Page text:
I know a man-made land feature like a highway can’t affect the weather. What conditions lead to the boundaries of fronts seemingly setting up along something like Interstate 80, or do you just use them as a handy reference?
— J. Wadsworth, Oak Park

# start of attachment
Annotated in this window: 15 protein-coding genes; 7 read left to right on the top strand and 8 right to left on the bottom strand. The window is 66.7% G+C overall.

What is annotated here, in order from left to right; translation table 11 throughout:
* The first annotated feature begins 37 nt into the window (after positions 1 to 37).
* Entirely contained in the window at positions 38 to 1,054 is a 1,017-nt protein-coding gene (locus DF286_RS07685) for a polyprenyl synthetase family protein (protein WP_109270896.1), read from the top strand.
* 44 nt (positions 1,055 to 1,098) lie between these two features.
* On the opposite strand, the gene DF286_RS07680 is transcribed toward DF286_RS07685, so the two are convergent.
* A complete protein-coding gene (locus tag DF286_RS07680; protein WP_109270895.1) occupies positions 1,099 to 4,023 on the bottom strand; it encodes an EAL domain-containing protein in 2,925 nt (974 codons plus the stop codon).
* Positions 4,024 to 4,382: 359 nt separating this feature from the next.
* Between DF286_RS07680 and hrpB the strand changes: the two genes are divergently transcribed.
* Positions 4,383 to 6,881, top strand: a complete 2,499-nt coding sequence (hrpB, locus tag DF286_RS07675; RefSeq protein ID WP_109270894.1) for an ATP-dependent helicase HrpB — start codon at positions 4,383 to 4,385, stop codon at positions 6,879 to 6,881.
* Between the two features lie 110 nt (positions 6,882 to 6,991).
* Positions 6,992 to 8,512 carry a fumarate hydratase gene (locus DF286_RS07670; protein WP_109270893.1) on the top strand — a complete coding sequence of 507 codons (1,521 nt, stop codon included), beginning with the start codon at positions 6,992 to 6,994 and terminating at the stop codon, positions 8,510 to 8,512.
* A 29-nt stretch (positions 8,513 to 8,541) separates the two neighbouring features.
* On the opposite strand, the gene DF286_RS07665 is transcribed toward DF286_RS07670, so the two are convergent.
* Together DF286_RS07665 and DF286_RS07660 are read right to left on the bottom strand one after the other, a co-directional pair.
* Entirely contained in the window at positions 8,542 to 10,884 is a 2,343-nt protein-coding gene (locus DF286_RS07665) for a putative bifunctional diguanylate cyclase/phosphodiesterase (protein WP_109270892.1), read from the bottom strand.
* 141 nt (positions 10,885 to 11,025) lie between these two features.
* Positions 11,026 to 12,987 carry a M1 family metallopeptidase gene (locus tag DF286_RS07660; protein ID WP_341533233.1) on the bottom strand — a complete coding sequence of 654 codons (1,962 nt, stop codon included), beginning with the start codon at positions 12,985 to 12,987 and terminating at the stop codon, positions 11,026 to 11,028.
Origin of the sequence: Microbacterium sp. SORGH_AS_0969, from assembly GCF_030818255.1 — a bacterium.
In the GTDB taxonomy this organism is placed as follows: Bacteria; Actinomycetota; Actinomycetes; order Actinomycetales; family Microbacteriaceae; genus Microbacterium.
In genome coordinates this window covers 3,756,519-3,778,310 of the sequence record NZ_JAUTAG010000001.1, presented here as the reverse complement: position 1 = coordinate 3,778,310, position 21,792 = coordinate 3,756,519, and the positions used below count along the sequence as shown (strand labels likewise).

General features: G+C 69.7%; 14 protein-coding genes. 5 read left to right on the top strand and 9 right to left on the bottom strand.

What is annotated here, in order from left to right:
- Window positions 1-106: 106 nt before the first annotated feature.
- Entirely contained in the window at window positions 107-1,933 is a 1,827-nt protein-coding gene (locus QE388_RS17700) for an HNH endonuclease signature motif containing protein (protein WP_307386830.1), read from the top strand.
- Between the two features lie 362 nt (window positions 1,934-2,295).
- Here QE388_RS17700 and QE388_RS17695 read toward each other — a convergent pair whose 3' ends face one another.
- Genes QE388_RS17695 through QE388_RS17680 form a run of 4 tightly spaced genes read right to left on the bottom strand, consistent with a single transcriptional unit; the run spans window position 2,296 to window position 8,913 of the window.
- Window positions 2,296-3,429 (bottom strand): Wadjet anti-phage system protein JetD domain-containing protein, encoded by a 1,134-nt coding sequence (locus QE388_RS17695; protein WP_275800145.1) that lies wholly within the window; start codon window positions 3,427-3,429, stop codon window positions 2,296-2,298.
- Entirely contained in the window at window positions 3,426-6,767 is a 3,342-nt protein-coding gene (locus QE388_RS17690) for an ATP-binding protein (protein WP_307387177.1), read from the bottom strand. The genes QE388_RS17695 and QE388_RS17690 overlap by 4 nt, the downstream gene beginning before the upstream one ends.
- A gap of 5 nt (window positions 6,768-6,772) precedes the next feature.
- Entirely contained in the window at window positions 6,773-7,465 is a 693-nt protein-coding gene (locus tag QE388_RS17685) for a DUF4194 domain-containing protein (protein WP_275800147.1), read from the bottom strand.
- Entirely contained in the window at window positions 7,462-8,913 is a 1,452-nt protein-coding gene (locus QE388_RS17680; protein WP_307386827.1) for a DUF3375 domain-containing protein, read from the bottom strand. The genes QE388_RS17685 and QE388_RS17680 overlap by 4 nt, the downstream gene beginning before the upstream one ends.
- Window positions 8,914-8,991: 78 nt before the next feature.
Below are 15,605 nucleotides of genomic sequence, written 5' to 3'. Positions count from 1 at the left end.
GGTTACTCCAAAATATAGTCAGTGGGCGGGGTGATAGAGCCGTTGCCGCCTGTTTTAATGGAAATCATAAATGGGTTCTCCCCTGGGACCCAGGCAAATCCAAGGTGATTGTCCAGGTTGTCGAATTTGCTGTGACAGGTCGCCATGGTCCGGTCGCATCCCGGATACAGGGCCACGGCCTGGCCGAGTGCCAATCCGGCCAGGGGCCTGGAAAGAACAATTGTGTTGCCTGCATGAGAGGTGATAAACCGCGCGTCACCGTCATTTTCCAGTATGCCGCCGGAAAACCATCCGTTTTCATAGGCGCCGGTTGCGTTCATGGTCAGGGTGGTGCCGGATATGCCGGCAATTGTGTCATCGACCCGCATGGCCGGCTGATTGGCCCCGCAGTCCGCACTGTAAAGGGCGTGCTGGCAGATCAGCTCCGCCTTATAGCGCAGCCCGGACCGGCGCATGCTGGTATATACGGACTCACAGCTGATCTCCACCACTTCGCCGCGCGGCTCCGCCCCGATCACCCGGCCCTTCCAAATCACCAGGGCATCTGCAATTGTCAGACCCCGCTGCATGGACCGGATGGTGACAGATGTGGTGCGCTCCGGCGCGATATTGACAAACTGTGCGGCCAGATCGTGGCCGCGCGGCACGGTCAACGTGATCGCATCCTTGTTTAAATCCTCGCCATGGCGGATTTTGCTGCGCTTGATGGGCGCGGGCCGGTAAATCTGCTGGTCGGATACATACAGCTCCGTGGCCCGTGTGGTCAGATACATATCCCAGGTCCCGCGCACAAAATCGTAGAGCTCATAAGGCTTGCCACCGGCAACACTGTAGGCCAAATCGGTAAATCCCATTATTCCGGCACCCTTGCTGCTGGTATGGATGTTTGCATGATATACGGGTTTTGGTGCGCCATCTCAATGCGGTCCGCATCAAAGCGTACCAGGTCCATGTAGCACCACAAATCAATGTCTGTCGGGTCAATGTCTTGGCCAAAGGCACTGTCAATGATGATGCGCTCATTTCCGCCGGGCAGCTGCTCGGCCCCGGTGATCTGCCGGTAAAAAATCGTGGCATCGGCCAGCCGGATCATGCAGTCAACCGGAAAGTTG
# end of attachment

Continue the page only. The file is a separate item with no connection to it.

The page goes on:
Chicago forecasts often use well-known map features like highways to describe where weather is expected to occur because they do provide easy references. Thunderstorms first reach the I-39 corridor as they approach the Chicago area, or the snow shield from a winter storm will affect only portions of the area south of I-80. East-west frontal boundaries often stall out along the I-80 corridor — not because of the interstate but because the highway coincides with the southern end of Lake Michigan, a feature that does affect the weather.